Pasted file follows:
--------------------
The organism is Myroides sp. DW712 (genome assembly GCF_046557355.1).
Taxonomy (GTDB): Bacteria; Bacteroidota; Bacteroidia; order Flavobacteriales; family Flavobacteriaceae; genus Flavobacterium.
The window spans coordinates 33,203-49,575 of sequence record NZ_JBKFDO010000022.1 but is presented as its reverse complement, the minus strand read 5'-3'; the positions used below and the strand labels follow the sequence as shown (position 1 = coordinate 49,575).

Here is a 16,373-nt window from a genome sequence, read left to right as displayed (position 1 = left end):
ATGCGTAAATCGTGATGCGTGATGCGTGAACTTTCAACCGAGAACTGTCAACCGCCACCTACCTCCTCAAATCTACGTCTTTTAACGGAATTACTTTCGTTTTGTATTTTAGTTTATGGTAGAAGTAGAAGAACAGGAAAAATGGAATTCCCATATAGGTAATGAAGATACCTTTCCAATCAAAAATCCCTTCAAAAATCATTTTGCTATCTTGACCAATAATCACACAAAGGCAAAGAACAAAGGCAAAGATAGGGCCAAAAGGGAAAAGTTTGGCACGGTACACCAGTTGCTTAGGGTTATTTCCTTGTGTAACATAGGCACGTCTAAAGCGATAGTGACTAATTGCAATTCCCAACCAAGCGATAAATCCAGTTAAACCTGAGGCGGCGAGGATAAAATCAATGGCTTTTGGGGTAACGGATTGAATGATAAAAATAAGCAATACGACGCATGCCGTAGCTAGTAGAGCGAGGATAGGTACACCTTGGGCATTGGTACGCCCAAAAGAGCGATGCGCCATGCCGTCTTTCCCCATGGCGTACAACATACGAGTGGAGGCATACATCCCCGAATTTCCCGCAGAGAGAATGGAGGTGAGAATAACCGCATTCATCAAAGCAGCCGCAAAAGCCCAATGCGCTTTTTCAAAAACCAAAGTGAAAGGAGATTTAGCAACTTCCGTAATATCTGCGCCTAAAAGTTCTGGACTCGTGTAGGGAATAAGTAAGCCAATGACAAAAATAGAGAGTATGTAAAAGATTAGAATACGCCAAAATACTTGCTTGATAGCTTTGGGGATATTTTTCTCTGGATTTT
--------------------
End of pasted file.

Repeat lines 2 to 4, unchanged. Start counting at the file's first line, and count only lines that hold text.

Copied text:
Taxonomy (GTDB): Bacteria; Bacteroidota; Bacteroidia; order Flavobacteriales; family Flavobacteriaceae; genus Flavobacterium.
The window spans coordinates 33,203-49,575 of sequence record NZ_JBKFDO010000022.1 but is presented as its reverse complement, the minus strand read 5'-3'; the positions used below and the strand labels follow the sequence as shown (position 1 = coordinate 49,575).

Here is a 16,373-nt window from a genome sequence, read left to right as displayed (position 1 = left end):